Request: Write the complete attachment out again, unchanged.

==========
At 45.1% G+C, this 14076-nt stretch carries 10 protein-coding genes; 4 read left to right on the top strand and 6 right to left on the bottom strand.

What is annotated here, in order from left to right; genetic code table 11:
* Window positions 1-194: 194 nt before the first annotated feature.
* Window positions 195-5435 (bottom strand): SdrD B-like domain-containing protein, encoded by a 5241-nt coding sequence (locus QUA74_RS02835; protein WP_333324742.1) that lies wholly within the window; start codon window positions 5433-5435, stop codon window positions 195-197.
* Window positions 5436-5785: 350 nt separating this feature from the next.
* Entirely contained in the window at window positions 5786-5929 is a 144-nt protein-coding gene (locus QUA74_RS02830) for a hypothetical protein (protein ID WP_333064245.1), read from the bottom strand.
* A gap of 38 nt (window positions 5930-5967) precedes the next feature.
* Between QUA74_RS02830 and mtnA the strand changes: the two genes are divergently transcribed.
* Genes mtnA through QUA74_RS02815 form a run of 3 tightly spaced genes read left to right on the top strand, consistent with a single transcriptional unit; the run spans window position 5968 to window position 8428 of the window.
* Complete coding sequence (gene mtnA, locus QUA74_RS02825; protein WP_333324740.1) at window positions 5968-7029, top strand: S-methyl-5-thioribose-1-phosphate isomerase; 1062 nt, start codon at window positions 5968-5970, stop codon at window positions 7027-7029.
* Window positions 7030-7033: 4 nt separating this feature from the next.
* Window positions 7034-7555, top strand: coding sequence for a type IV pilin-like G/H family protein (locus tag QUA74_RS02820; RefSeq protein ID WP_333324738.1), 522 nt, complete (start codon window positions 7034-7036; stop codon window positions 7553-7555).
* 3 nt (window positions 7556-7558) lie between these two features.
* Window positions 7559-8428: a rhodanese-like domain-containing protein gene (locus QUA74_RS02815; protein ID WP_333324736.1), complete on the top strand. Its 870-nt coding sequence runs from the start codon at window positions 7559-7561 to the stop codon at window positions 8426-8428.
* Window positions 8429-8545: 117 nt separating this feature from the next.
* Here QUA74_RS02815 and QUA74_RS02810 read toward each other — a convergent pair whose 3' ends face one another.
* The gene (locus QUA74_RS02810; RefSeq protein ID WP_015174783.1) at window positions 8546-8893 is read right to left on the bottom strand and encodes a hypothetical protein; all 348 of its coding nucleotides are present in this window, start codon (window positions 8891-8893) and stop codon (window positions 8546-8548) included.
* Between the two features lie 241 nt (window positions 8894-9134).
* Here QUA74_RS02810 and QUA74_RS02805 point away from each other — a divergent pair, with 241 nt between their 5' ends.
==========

At 45.1% G+C, this 14076-nt stretch carries 10 protein-coding genes; 4 read left to right on the top strand and 6 right to left on the bottom strand.

What is annotated here, in order from left to right; genetic code table 11:
* Window positions 1-194: 194 nt before the first annotated feature.
* Window positions 195-5435 (bottom strand): SdrD B-like domain-containing protein, encoded by a 5241-nt coding sequence (locus QUA74_RS02835; protein WP_333324742.1) that lies wholly within the window; start codon window positions 5433-5435, stop codon window positions 195-197.
* Window positions 5436-5785: 350 nt separating this feature from the next.
* Entirely contained in the window at window positions 5786-5929 is a 144-nt protein-coding gene (locus QUA74_RS02830) for a hypothetical protein (protein ID WP_333064245.1), read from the bottom strand.
* A gap of 38 nt (window positions 5930-5967) precedes the next feature.
* Between QUA74_RS02830 and mtnA the strand changes: the two genes are divergently transcribed.
* Genes mtnA through QUA74_RS02815 form a run of 3 tightly spaced genes read left to right on the top strand, consistent with a single transcriptional unit; the run spans window position 5968 to window position 8428 of the window.
* Complete coding sequence (gene mtnA, locus QUA74_RS02825; protein WP_333324740.1) at window positions 5968-7029, top strand: S-methyl-5-thioribose-1-phosphate isomerase; 1062 nt, start codon at window positions 5968-5970, stop codon at window positions 7027-7029.
* Window positions 7030-7033: 4 nt separating this feature from the next.
* Window positions 7034-7555, top strand: coding sequence for a type IV pilin-like G/H family protein (locus tag QUA74_RS02820; RefSeq protein ID WP_333324738.1), 522 nt, complete (start codon window positions 7034-7036; stop codon window positions 7553-7555).
* 3 nt (window positions 7556-7558) lie between these two features.
* Window positions 7559-8428: a rhodanese-like domain-containing protein gene (locus QUA74_RS02815; protein ID WP_333324736.1), complete on the top strand. Its 870-nt coding sequence runs from the start codon at window positions 7559-7561 to the stop codon at window positions 8426-8428.
* Window positions 8429-8545: 117 nt separating this feature from the next.
* Here QUA74_RS02815 and QUA74_RS02810 read toward each other — a convergent pair whose 3' ends face one another.
* The gene (locus QUA74_RS02810; RefSeq protein ID WP_015174783.1) at window positions 8546-8893 is read right to left on the bottom strand and encodes a hypothetical protein; all 348 of its coding nucleotides are present in this window, start codon (window positions 8891-8893) and stop codon (window positions 8546-8548) included.
* Between the two features lie 241 nt (window positions 8894-9134).
* Here QUA74_RS02810 and QUA74_RS02805 point away from each other — a divergent pair, with 241 nt between their 5' ends.